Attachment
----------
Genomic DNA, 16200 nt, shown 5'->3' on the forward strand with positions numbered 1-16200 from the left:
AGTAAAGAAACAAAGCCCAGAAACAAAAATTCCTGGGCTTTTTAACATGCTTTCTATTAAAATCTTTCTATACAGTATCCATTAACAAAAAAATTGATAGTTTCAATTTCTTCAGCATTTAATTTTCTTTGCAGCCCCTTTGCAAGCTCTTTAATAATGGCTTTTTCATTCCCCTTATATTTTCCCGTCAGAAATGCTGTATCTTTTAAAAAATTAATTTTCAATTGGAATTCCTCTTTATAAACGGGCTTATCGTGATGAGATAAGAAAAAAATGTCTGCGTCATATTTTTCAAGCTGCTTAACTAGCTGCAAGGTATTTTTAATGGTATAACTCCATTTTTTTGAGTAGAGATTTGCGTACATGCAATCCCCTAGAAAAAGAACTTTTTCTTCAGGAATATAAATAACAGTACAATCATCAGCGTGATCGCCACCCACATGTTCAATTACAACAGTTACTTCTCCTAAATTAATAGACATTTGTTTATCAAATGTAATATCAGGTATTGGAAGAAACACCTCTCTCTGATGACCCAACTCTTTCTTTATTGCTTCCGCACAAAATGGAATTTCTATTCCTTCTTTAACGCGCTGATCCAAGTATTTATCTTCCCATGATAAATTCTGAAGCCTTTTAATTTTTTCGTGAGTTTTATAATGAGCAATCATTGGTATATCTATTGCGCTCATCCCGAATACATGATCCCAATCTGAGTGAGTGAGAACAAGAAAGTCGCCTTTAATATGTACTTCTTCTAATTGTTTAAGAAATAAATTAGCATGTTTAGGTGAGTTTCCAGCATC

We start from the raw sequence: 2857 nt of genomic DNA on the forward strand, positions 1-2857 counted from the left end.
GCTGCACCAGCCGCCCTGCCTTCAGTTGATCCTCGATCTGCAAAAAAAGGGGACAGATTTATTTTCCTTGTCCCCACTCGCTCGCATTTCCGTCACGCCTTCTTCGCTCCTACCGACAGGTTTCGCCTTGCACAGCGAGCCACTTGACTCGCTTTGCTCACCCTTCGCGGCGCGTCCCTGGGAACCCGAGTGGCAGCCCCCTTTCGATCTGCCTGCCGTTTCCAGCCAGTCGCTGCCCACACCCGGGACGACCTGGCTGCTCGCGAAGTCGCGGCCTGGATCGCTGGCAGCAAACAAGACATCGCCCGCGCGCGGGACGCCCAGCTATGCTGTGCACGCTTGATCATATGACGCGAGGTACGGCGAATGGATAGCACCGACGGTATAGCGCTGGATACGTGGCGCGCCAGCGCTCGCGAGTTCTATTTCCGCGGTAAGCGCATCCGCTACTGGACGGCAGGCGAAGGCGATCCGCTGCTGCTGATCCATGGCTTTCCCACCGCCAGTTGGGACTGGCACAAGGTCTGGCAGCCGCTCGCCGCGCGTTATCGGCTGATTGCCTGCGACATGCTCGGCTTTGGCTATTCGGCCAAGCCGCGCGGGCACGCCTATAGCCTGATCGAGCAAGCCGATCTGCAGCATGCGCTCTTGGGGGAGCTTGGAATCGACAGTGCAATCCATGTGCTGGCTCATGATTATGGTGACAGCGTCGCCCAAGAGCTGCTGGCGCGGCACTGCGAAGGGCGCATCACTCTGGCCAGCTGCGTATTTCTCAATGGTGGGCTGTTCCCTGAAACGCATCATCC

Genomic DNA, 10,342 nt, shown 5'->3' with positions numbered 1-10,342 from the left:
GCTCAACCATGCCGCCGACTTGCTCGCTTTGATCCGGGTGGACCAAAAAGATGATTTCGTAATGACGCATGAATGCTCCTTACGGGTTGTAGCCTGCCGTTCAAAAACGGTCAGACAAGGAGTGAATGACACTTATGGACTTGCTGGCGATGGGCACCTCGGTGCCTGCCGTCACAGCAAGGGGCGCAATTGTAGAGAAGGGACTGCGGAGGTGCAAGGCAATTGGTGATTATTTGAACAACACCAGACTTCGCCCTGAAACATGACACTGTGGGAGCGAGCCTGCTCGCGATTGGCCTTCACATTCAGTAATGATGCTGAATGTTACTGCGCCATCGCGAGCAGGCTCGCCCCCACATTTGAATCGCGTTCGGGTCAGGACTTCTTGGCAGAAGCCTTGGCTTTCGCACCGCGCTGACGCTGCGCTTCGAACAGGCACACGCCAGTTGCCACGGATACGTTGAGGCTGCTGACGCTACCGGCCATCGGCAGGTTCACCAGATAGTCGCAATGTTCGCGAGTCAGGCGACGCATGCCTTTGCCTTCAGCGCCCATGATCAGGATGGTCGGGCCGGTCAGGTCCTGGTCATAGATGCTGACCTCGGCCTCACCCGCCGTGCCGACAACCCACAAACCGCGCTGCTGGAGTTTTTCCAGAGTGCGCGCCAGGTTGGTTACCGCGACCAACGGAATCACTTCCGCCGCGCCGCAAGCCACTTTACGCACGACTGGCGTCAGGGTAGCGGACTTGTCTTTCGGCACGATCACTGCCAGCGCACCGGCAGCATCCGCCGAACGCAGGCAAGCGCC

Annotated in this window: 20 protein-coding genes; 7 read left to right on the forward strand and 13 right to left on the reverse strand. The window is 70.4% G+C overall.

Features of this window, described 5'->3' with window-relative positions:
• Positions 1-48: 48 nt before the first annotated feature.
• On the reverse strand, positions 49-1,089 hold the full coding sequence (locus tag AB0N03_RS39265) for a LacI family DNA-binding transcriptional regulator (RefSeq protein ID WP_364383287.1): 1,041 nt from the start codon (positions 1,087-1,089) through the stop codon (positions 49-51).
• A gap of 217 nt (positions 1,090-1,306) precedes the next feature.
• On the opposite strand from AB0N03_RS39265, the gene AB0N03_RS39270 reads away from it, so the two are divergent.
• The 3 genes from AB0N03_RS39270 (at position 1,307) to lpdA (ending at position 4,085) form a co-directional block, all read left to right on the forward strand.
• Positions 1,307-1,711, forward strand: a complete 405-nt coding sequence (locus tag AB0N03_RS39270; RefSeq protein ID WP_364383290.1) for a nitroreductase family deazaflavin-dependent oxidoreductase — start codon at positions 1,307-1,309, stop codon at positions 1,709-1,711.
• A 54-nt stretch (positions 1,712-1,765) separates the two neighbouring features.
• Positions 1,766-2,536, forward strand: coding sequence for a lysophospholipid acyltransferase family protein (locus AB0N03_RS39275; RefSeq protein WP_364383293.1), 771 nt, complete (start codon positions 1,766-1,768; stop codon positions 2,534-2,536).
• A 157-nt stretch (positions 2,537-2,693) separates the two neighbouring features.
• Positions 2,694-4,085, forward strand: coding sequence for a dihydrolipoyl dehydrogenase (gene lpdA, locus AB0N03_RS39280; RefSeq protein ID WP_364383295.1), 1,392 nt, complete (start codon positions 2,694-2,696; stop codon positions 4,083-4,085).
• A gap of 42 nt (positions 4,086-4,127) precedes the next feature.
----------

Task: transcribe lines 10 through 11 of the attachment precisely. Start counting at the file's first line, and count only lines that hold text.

• On the reverse strand, positions 49-1,089 hold the full coding sequence (locus tag AB0N03_RS39265) for a LacI family DNA-binding transcriptional regulator (RefSeq protein ID WP_364383287.1): 1,041 nt from the start codon (positions 1,087-1,089) through the stop codon (positions 49-51).
• A gap of 217 nt (positions 1,090-1,306) precedes the next feature.